Another coat of red, Phoenix BR Maroon Dull with a little Signal Red added in seems to have got a colour I am happy with. The white balance on the camera was something between shade and incandescent, so the photo is not a true colour, plus some compensation in Photoshop.

Saloon19.jpg

So while bits are drying, I couldn't resist starting my next project, the Comet Caprotti Black 5 (Ivatt design). Tony Wright's video on building brass locos being watched in 10 minute bursts ahead of any soldering and reading the instructions much more carefully. Also closely looking at Facalplane's blog on building one,  some excellent photos to follow,  http://www.rmweb.co.uk/community/index.php?/blog/1565/entry-15350-comet-ivatt-caprotti-class-5-motorgearbox-and-front-bogie/

So here it is laid out on the tidied (not for long I suspect) workbench.

Black5_01.jpg

Black5_02.jpg

A Poppy's loco building jig as recommended by many on the forum, it is really helpful.

Black5_03.jpg

I was just going to have a look how some bits fitted together last night, but as everyone else had gone to bed I had time free to myself, so after two hours of modelling I had the core of teh chassis together, and the Poppy's jig kept it all in line.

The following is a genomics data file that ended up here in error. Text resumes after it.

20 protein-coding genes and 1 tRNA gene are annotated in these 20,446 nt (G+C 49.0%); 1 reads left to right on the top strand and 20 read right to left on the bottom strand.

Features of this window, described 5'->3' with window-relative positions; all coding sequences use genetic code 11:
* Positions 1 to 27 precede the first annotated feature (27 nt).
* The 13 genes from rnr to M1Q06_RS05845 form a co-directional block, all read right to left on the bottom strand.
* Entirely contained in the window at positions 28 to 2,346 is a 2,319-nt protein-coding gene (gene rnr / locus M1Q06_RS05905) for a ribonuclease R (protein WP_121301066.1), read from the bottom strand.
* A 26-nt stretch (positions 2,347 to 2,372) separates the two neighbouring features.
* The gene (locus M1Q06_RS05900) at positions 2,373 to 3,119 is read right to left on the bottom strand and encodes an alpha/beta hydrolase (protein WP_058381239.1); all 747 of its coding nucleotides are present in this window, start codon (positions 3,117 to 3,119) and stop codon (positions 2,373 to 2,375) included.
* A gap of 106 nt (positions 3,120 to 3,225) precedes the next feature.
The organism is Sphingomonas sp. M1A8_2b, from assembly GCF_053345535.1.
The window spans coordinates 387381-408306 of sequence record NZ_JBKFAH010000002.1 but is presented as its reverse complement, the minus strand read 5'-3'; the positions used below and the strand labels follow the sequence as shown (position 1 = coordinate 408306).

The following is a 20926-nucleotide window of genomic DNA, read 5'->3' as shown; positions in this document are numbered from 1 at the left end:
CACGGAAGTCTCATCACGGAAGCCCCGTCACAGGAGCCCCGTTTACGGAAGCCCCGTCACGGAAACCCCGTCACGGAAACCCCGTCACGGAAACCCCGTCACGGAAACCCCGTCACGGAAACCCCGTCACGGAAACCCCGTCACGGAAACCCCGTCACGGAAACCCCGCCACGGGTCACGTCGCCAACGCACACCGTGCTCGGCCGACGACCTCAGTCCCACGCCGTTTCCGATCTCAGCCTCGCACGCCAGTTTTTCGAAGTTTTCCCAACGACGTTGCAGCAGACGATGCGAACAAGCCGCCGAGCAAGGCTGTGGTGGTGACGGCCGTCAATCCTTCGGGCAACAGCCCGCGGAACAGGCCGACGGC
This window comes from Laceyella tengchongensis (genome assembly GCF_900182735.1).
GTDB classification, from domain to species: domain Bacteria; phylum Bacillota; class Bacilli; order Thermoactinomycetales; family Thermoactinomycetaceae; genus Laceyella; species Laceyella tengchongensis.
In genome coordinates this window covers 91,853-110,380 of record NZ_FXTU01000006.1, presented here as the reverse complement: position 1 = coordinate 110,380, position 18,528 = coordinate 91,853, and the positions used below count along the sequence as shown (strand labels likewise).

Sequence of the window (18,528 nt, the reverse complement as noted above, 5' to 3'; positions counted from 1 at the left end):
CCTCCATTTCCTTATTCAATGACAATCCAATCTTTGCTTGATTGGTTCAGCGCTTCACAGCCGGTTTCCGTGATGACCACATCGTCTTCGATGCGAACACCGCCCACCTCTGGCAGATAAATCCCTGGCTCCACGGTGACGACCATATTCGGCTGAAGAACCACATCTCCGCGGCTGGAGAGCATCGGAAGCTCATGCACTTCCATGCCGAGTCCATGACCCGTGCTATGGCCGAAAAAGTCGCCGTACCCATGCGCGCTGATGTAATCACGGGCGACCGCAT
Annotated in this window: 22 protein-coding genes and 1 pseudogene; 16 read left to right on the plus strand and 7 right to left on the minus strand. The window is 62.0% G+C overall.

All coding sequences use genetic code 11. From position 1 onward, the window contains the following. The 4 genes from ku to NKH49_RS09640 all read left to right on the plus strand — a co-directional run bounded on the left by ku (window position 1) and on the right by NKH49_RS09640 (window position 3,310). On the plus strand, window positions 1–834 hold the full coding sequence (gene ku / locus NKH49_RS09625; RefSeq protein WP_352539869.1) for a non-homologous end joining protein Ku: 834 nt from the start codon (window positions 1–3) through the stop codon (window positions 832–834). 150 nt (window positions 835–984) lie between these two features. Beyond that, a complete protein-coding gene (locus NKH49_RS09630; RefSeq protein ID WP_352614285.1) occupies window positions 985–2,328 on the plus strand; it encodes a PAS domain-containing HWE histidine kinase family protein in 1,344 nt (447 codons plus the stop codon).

Black5_04.jpg

I did get the front very slightly skew as it is away from the wheel bearings that hold it all in place, but I matched it against the centre line on the jig, and heated the cross braces and eased it true.

This is so enjoyable. As always a list of those who deserve thanks for inspiration and advice, Tony Wright, Focalplane, BarryO, Mike Edge, Alan, and Nick from LeedsMRS and all who contribute to the Wright Writes, thread especially Grob1234, Mullie.

Also a huge thank you to my partner Sarah, as this was my Christmas present last year 'You want a what? You buy it and I'll transfer the money if that is easier. I'll never remember what that is or where to get it.'

Right off to take on wheels and brakes gear.

Jamie